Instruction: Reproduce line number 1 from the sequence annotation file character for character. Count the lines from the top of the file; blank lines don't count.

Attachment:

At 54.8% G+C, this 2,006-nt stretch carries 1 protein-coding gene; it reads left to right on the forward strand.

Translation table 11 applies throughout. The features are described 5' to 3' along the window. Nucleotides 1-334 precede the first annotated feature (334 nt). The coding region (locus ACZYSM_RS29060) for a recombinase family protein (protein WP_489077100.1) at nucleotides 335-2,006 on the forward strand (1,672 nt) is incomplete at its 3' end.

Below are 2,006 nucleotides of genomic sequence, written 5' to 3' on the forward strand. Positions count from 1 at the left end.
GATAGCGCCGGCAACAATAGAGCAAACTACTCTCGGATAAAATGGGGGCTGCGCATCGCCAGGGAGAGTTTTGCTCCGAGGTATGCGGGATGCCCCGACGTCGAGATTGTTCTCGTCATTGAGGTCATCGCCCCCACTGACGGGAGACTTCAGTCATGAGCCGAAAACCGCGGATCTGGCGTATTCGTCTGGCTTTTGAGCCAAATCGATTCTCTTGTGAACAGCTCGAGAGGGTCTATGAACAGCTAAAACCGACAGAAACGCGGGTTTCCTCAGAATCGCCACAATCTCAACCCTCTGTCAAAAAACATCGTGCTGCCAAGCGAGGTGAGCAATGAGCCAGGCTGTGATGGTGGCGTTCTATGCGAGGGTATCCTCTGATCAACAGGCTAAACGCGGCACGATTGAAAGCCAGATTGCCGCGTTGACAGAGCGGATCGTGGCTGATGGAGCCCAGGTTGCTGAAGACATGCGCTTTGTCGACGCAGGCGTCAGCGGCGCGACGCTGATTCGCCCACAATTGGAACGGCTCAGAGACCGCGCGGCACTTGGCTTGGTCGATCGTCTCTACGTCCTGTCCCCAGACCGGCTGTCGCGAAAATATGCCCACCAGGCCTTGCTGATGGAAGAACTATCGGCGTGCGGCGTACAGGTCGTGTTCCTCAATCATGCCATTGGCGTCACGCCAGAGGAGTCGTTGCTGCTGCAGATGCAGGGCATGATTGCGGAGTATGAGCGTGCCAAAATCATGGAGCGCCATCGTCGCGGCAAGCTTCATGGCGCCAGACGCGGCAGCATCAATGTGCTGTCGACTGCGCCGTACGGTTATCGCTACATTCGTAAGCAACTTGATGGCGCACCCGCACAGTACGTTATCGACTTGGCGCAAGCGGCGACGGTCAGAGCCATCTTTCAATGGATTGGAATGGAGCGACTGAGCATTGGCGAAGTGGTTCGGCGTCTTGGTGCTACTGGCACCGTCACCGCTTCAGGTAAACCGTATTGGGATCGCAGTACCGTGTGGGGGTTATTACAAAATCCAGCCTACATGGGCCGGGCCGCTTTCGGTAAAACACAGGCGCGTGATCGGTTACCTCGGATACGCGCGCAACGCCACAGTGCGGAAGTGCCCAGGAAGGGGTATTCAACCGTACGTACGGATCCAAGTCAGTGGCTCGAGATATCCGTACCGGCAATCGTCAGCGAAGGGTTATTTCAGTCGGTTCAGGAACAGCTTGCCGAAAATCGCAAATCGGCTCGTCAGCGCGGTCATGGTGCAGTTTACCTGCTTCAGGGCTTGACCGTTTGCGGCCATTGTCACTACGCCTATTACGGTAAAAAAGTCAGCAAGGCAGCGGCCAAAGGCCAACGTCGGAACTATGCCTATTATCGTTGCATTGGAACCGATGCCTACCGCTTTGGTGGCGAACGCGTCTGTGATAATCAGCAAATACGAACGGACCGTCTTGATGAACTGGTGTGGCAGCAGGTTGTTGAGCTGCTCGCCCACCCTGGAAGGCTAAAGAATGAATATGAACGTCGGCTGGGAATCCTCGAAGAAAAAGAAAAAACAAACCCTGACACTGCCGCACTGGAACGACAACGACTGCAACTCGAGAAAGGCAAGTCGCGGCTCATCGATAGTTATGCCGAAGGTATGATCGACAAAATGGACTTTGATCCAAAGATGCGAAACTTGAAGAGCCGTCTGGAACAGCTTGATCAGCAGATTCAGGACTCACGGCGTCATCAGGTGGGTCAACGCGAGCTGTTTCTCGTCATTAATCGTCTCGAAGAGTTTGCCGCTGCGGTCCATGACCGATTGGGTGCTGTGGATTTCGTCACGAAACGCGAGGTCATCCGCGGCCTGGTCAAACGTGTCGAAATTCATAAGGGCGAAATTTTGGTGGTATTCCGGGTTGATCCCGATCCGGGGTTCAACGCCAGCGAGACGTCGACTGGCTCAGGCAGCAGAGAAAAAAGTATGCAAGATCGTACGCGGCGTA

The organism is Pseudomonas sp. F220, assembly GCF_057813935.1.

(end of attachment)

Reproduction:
At 54.8% G+C, this 2,006-nt stretch carries 1 protein-coding gene; it reads left to right on the forward strand.